The prognostic value of the site and extent of Y chromosome microdeletions on spermatogenesis

Sandra E. Kleiman*, Leah Yogev, Gedalia Paz, Haim Yavetz

*Corresponding author for this work

Research output: Contribution to journalArticlepeer-review


Genes on Y-chromosome are involved in the regulation of spermatogenesis. Y-chromosome microdeletions were identified among infertile patients in a frequency of 7.5-15% on the long arm of the chromosome. These microdeletions were clustered in 3 main regions named AZFa, AZFb, and AZFc. Reanalyzing the histological findings in men with well-defined varying extent of Y-chromosome microdeletions improved our understanding of the prospect of finding testicular spermatozoa. The chances of finding spermatozoa were almost nil in men with microdeletions that include the complete AZFa region or AZFb region or at least two AZF regions. Large microdeletions that include the Yq tip were suggested to cause chromosomal instability and were shown to be prone to Y chromosome loss. In addition, a decrease of sperm count over time in men with AZFc deletions has been reported and the option of spermatozoa cryo-preservation need to be taken in consideration. Analysis of the Y-chromosome microdeletion was found to be of prognostic value in cases of infertility both in terms of clinical manage-cations or heterologous transfusion. Three recipients (15%) died. Graft survival is 70% (mean follow-up, 8 months). Mean graft: recipient weight ratios (GRWR) were 0.75%±0.21% (range, 0.51-1.06) in LL recipients, and 1.10%±0.15% (range, 0.93-1.44) in RL recipients. Four recipients of relatively small LL grafts (GRWR < 0.8%), all with Child's B or C cirrhosis, developed small-for-size syndrome. One died; 2 required retransplantation. Small LL grafts were used successfully in Child's A patients or noncirrhotics (the indication for transplantation was tumor). The LL group had 5 bile leaks (50%) and 3 major vascular complications (30%). One was fatal; 1 mandated retransplantation. The RL group had 2 biliary leaks (20%) and 1 hepatic artery thrombosis, which necessitated retransplantation. Conclusions: Right lobe grafts prevented small-for-size syndrome. Although donor hepatectomy and recipient grafting are technically more demanding, right lobe grafting seems to involve fewer recipient complications and better outcome.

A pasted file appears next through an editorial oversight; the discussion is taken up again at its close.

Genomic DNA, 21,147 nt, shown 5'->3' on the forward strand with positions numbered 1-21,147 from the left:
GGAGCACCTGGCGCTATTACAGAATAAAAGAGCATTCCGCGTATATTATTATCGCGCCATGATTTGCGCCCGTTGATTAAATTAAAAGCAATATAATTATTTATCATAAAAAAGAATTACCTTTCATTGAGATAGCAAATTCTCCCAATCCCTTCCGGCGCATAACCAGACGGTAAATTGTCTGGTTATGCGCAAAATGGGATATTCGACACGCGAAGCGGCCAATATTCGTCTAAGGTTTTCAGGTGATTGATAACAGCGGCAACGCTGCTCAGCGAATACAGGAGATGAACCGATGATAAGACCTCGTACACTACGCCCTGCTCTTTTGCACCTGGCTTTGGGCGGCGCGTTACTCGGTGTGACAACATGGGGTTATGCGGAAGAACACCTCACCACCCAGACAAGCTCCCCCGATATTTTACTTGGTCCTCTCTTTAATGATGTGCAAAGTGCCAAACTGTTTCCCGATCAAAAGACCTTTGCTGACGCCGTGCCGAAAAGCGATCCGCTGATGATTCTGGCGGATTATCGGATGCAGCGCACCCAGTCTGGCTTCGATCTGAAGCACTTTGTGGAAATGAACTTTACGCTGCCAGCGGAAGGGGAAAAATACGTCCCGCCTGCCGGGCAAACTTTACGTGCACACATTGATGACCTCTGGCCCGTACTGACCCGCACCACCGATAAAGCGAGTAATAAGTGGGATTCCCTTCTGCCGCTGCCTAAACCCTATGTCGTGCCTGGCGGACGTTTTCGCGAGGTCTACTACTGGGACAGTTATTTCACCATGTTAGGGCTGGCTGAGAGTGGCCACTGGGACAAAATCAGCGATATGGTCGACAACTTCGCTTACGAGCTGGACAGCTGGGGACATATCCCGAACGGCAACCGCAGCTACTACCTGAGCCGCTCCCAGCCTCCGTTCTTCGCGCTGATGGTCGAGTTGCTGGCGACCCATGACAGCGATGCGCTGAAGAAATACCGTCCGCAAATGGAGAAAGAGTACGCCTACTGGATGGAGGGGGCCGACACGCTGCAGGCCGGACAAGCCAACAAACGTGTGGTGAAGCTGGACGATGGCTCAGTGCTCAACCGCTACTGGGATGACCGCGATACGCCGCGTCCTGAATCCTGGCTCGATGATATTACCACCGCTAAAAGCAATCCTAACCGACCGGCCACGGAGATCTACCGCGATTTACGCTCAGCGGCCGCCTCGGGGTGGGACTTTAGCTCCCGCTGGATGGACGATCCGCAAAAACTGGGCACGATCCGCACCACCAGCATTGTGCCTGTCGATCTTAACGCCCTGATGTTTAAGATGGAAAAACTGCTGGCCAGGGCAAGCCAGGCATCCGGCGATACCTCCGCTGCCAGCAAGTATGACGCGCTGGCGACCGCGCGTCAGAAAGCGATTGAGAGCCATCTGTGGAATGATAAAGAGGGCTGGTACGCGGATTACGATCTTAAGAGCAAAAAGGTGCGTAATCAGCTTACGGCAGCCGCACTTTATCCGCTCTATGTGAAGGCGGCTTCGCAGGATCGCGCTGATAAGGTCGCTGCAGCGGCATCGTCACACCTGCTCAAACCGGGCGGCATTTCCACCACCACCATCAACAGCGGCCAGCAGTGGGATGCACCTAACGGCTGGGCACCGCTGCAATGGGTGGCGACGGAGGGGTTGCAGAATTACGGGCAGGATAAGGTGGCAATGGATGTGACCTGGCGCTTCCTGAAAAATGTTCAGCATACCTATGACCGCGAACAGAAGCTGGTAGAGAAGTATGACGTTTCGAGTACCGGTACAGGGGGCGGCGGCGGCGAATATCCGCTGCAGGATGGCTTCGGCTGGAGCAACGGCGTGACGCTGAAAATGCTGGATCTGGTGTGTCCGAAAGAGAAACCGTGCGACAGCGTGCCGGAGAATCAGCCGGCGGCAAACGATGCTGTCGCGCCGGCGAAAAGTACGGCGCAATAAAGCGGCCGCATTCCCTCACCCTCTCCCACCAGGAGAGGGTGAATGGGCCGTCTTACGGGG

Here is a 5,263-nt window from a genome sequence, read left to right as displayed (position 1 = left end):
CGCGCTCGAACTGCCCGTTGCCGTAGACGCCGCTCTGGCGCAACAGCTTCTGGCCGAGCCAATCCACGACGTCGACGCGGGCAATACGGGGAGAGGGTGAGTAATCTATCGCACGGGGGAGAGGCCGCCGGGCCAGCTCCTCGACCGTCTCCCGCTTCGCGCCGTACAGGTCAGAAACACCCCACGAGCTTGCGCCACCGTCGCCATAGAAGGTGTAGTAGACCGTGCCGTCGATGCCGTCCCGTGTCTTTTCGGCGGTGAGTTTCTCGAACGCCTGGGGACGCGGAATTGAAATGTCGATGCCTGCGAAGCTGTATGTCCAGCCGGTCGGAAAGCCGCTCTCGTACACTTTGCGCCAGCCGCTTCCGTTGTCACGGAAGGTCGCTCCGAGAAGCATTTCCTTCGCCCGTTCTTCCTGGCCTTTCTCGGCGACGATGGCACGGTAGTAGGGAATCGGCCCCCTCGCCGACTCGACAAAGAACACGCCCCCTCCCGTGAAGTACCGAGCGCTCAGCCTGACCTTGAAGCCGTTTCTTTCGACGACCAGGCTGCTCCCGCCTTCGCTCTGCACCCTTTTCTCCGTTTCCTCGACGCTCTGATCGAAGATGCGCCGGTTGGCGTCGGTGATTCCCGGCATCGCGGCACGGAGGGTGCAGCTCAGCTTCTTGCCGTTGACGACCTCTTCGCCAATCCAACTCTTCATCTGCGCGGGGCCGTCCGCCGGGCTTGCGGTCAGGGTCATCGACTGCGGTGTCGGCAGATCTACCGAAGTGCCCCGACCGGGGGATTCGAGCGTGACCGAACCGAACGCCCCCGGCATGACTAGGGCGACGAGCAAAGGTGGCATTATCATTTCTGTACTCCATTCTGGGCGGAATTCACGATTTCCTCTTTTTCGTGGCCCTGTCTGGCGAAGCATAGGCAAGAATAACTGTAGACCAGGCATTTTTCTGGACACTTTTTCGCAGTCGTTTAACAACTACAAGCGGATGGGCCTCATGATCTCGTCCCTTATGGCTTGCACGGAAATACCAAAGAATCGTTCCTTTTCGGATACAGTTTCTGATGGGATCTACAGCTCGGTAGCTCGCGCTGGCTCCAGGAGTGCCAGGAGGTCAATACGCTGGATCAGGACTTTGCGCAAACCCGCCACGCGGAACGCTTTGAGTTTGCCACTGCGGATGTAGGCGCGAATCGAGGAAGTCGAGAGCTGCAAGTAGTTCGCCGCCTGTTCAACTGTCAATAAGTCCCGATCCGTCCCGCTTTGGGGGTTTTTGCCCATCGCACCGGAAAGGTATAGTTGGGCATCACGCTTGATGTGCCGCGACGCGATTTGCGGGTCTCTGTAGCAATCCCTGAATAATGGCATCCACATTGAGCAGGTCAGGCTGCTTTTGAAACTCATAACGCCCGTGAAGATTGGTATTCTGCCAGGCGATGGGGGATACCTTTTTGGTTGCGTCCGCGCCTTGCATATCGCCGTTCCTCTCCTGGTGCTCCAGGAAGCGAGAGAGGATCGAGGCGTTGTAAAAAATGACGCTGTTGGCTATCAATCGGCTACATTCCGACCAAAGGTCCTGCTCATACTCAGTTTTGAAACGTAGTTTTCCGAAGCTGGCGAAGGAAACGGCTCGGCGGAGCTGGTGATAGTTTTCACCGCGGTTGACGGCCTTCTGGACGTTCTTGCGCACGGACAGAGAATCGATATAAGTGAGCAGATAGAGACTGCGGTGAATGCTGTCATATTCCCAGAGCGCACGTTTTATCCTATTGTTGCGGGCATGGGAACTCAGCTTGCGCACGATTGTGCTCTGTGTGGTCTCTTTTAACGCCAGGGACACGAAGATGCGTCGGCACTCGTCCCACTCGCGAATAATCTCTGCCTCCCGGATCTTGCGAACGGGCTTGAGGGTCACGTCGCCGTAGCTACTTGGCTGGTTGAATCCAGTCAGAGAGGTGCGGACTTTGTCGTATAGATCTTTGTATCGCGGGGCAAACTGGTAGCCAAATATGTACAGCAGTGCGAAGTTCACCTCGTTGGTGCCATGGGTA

Original languageEnglish
Pages (from-to)151-152+222
Issue number2
StatePublished - 2002


  • Lupus
  • Lupuslike syndrome
  • Minocycline
  • p-ANCA


Dive into the research topics of 'The prognostic value of the site and extent of Y chromosome microdeletions on spermatogenesis'. Together they form a unique fingerprint.

Cite this